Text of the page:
Tipping: Tips of 10 to 15 percent are customary. If a service charge is added to the bill, any further tipping is discretionary. Ten percent is acceptable for taxi drivers and approximately EC$2–3 or US$1 for each piece of luggage a porter or bellhop carries.
Weather: St. Lucia’s climate is hot and tropical, with an average annual temperature of 26° C (79° F) and mild trade winds for a good portion of the year. The average annual rainfall is 152 centimeters (60 inches).
History and Culture History
As early as 200 AD, the island was first inhabited by the Arawak Indians. Later, it was taken over by the ‘Caribs’ who were often regarded as aggressive and possibly even cannibals although there is little evidence to support that claim). They named the island Iouanalao, meaning “island of the iguanas”.
In the early 15th century, Christopher Columbus reported seeing St. Lucia, but didn’t make landfall.
Saint Lucia history pirates next inhabitant of the island were pirates and their infamous leader, Francois Le Clerc. He was known for his wooden leg and also went by the nickname of Jambe de Bois (meaning wooden leg in French). In fact, Marigot Bay has been known to be a getaway hideout for escaping pirates, who would sail into the bay and hide their ship behind the palm-studded sand spit of the bay. Once dropping their sails, the ship would become virtually inconspicuous.
In the 1600’s the Dutch arrived and built a base at Vieux Fort (south part of the island).
From this point up to the early 1800’s, there was an ensuing process of colonization attempts, battles, skirmishes, and retreats of the French, English and the local natives over the island. In fact, it’s said the island changed hands between the English and French 14 times before finally being ceded to Britain in 1814.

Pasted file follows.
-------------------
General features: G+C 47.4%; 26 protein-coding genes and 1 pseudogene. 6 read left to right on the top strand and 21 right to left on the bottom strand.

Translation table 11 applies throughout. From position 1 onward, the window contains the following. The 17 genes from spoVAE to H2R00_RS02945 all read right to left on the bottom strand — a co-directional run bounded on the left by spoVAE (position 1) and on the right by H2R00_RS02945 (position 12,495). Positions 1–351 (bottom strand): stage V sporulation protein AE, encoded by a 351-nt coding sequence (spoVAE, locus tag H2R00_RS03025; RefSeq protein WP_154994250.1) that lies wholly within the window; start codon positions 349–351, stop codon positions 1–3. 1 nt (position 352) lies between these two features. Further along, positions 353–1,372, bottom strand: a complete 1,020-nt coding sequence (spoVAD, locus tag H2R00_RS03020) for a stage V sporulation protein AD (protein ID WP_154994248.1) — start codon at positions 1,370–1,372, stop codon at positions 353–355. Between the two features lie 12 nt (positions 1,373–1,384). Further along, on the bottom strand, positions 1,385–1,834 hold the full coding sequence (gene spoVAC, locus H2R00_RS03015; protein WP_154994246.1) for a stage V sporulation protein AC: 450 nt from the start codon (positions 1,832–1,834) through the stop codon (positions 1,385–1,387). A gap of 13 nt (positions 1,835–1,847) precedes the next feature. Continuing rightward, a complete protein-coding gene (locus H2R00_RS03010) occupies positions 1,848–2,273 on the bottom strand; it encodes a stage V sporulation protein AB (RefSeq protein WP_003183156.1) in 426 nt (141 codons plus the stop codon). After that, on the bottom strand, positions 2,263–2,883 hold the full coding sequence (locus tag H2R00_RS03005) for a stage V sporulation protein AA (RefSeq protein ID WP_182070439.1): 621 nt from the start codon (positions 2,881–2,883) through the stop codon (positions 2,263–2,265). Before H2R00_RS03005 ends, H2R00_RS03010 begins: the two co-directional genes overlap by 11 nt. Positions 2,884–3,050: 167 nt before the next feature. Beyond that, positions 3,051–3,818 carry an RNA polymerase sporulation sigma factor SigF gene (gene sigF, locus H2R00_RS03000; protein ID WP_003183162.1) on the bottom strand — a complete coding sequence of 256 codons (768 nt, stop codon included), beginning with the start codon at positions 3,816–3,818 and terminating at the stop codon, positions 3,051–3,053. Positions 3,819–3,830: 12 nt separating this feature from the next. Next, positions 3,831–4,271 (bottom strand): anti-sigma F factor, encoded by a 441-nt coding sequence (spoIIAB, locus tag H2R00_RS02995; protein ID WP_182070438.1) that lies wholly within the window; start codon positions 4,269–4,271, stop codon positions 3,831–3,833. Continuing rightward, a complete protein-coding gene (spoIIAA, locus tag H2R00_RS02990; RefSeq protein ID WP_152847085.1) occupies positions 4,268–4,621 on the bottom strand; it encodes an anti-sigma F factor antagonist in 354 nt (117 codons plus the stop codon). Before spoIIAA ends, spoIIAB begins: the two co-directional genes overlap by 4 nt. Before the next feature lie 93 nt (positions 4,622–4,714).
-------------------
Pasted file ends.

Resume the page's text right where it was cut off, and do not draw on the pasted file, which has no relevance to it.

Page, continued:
Part of that history also includes revolts and revolutions by the slaves which were brought to the island over that course of time. There are numerous battlefields between the slaves and English/French dotted around the island, and also old hideouts the slaves would take refuge in (such as in caves in the Pitons Mountains).
In 1834, slavery was abolished by the English.
Although the island gained control of its own government on 22 February 1979, its official head of state still remains the British throne, represented by a governor general who appoints the 11 members of St. Lucia’s senate. The House of Assembly is elected by popular vote. St. Lucia has given birth to two Nobel Laureates: Sir W. Arthur Lewis won the Nobel Prize in Economics in 1979 and the poet Derek Walcott won the 1992 Nobel Prize in Literature.
St Lucia carnivalThe culture in St. Lucia is unique and interesting. There are minor influences from the original native populations, but the bulk of influence comes from Africa and India, from where slaves were brought over. Over time, this has been mixed with the French and English rule of the islands to create a culture of its own.
Although English is an official language, the local language is ‘Patois’; a heavily French-influenced creole dialect. Many of the area and place names on the island are French. (Ex: Anse Cochon, where ‘Anse’ means bay and ‘Cochon’ means pig).
Likewise, the cuisine, like most Caribbean islands as well – is a mix of African, Indian, and perhaps English. Their foods feature a lot of spices, like curries, and local ingredients, like plantains, breadfruit, beans, rice, squash, pumpkin, etc.
Religion on the island is predominantly (80%) Catholic, although it’s considered to be a very religiously tolerant country.
It is illegal to wear camouflage clothing on the island of St. Lucia.
Pigeon Island National Park
Pigeon Island is one of the Caribbean’s most historic landmarks and certainly one of the most beautiful spots in St. Lucia. Forested cape with 18th-century Fort Rodney, the military remains & Martinique views from Signal Hill.
A spectacular landmark of St. Lucia visible for miles, Petit Piton and Gros Piton are twin volcanic spires majestically soaring out of the sea with waves crashing around their bases.
Eudovic’s Art Studio
See work by the island’s first wood sculptor.